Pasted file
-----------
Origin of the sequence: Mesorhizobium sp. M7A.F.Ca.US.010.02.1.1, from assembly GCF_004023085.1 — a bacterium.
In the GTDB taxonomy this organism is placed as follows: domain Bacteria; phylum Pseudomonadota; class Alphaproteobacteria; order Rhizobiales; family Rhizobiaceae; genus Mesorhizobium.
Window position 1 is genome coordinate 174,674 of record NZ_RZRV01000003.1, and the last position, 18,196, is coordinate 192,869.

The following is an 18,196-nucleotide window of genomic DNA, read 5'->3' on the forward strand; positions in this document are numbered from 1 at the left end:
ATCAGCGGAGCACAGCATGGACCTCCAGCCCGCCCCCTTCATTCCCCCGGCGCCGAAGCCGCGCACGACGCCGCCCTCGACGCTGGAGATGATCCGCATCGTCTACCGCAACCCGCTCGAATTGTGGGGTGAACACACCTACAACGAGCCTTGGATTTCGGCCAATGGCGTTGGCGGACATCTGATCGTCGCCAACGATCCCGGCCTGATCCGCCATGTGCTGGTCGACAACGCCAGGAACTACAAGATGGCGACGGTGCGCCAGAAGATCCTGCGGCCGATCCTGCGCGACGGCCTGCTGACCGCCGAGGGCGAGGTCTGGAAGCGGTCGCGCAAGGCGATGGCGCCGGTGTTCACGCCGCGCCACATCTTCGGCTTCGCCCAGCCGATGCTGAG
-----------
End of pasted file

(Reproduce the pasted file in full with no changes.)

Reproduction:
Origin of the sequence: Mesorhizobium sp. M7A.F.Ca.US.010.02.1.1, from assembly GCF_004023085.1 — a bacterium.
In the GTDB taxonomy this organism is placed as follows: domain Bacteria; phylum Pseudomonadota; class Alphaproteobacteria; order Rhizobiales; family Rhizobiaceae; genus Mesorhizobium.
Window position 1 is genome coordinate 174,674 of record NZ_RZRV01000003.1, and the last position, 18,196, is coordinate 192,869.

The following is an 18,196-nucleotide window of genomic DNA, read 5'->3' on the forward strand; positions in this document are numbered from 1 at the left end:
ATCAGCGGAGCACAGCATGGACCTCCAGCCCGCCCCCTTCATTCCCCCGGCGCCGAAGCCGCGCACGACGCCGCCCTCGACGCTGGAGATGATCCGCATCGTCTACCGCAACCCGCTCGAATTGTGGGGTGAACACACCTACAACGAGCCTTGGATTTCGGCCAATGGCGTTGGCGGACATCTGATCGTCGCCAACGATCCCGGCCTGATCCGCCATGTGCTGGTCGACAACGCCAGGAACTACAAGATGGCGACGGTGCGCCAGAAGATCCTGCGGCCGATCCTGCGCGACGGCCTGCTGACCGCCGAGGGCGAGGTCTGGAAGCGGTCGCGCAAGGCGATGGCGCCGGTGTTCACGCCGCGCCACATCTTCGGCTTCGCCCAGCCGATGCTGAG